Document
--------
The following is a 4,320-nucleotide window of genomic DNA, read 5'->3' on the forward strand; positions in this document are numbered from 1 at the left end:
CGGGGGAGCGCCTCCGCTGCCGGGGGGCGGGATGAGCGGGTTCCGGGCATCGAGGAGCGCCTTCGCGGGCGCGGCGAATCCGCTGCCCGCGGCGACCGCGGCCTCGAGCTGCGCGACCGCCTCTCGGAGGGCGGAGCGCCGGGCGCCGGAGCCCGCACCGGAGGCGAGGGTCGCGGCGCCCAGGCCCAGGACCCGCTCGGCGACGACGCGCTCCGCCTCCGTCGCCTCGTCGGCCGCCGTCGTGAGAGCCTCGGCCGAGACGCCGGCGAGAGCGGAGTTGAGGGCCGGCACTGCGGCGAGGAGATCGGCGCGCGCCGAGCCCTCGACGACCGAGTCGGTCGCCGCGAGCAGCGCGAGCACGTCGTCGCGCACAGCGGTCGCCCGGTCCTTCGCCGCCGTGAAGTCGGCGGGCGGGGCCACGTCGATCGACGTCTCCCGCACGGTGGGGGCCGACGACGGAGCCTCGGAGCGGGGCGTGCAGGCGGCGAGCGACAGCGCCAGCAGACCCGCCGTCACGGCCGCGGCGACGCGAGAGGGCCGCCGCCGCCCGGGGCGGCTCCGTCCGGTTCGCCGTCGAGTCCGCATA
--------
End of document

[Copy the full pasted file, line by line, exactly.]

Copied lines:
The following is a 4,320-nucleotide window of genomic DNA, read 5'->3' on the forward strand; positions in this document are numbered from 1 at the left end:
CGGGGGAGCGCCTCCGCTGCCGGGGGGCGGGATGAGCGGGTTCCGGGCATCGAGGAGCGCCTTCGCGGGCGCGGCGAATCCGCTGCCCGCGGCGACCGCGGCCTCGAGCTGCGCGACCGCCTCTCGGAGGGCGGAGCGCCGGGCGCCGGAGCCCGCACCGGAGGCGAGGGTCGCGGCGCCCAGGCCCAGGACCCGCTCGGCGACGACGCGCTCCGCCTCCGTCGCCTCGTCGGCCGCCGTCGTGAGAGCCTCGGCCGAGACGCCGGCGAGAGCGGAGTTGAGGGCCGGCACTGCGGCGAGGAGATCGGCGCGCGCCGAGCCCTCGACGACCGAGTCGGTCGCCGCGAGCAGCGCGAGCACGTCGTCGCGCACAGCGGTCGCCCGGTCCTTCGCCGCCGTGAAGTCGGCGGGCGGGGCCACGTCGATCGACGTCTCCCGCACGGTGGGGGCCGACGACGGAGCCTCGGAGCGGGGCGTGCAGGCGGCGAGCGACAGCGCCAGCAGACCCGCCGTCACGGCCGCGGCGACGCGAGAGGGCCGCCGCCGCCCGGGGCGGCTCCGTCCGGTTCGCCGTCGAGTCCGCATA